“Our goal is for these kids to be independent in society and to be able to live independently. Drew is extremely intelligent. When he came to me, he already knew letters and letter sounds that he had learned from TV and the computer. He is very tech savvy and has had an iPad since he was 4.
“Since he could already make words from letters, that is where I started. Research shows that when you teach an autistic child to read, you teach site words not phonics and, of course, Drew is nonverbal so this is the way he has to learn.
“Autistic children also need the word and a picture of the word. This is how Drew has learned to read. Of course, Drew’s lack of communication keeps him from excelling. I don’t know a lot of what he knows because he can’t tell me.”
So how in the world do you teach a nonverbal child to read?
Twylah uses an iPad and something called LAMP to accomplish what to me would seem impossible.
“Drew uses LAMP (Language Acquisition Motor Planning), which is just an app on an iPad. It can be purchased for $199.99, and we have several kids who use it. They are not all autistic, but they are nonverbal.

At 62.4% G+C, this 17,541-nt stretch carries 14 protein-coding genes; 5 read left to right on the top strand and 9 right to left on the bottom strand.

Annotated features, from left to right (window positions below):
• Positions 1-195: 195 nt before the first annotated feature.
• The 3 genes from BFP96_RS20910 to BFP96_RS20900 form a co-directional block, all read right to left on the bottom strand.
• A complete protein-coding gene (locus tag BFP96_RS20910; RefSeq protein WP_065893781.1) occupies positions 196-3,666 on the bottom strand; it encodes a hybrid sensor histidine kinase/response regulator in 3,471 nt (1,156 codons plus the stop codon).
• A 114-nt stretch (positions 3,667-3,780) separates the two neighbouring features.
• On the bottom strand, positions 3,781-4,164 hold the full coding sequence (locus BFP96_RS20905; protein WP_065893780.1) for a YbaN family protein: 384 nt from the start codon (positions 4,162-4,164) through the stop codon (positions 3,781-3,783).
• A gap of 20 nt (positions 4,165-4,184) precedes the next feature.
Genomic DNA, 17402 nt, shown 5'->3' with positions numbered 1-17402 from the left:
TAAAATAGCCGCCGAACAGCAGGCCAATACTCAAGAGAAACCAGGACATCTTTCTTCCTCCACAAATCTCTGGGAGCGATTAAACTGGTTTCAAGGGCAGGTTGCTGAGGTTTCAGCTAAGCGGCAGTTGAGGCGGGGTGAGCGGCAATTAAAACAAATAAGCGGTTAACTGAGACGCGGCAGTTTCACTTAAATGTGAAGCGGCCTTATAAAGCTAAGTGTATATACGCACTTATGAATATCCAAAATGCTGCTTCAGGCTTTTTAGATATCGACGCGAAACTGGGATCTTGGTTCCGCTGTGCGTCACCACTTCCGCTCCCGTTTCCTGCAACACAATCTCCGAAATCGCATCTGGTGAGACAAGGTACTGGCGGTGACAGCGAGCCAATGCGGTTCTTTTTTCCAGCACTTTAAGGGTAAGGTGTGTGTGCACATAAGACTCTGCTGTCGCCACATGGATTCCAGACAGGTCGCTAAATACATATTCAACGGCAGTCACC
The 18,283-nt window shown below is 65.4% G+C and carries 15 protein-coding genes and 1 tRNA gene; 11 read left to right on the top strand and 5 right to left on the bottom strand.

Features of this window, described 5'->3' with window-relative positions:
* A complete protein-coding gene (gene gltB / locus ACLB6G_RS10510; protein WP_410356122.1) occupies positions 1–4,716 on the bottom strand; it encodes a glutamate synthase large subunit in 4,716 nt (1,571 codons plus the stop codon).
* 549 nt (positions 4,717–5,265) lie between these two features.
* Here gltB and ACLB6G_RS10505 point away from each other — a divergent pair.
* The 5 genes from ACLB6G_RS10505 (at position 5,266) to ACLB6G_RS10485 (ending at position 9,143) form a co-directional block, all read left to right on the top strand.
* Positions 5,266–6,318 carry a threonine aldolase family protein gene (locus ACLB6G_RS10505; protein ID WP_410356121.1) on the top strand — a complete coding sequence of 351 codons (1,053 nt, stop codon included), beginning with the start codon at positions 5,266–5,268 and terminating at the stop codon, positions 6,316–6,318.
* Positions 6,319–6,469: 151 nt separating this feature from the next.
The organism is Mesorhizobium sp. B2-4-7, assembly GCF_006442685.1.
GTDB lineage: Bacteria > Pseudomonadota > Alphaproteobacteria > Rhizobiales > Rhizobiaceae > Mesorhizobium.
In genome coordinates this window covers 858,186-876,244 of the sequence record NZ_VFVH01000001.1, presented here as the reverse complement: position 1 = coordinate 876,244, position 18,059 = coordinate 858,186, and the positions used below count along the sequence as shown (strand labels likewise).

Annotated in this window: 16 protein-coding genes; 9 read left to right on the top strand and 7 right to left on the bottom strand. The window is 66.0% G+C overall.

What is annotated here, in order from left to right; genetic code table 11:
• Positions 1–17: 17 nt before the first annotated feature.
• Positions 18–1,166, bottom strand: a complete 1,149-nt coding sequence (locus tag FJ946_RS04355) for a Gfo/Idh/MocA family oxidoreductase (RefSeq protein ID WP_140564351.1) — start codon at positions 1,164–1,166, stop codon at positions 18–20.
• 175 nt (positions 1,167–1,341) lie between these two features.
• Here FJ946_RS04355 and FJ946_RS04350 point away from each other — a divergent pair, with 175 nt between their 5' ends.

“Basically, this program is a computer screen full of words. These words are always in the same place on the screen so he can ‘talk’ to us without ever having to look at his keyboard, which shows both the picture and the word. Drew talks by pushing buttons.
“For instance, he might watch a video and use LAMP to tell us what he is watching. He is not doing it in sentences yet, but our goal is that he will. Of course, people need to understand that while kiddos like Drew may seem different, they are able to learn. We just have to find the key to open those words.”
So why doesn’t Drew speak when there are other autistic children who do? That is relatively simple. There’s not a one size fits all kind of autism that makes everyone with the condition react alike.
“I believe that Drew also suffers from something called Apraxia. This is a condition where the tongue doesn’t move because it does not receive the signal from the brain that tells it to move. Of course, this affects the ability to speak. At the moment there is nothing to do for this condition except a few exercises for the tongue. “
Drew has already been with Twylah for four years and is almost ready to begin a new program called See and Learn. This is a program that pairs the word with its picture but also begins stringing words together to form sentences.
Of course, as Twylah points out, Drew may already be doing this in his mind and we just don’t know it yet. Having watched the little boy work, I’d say that is a very real possibility. Now, having said that, I don’t want to leave you with the impression that everything is coming up roses in the worlds of either Twylah or Drew. There are definitely hard moments.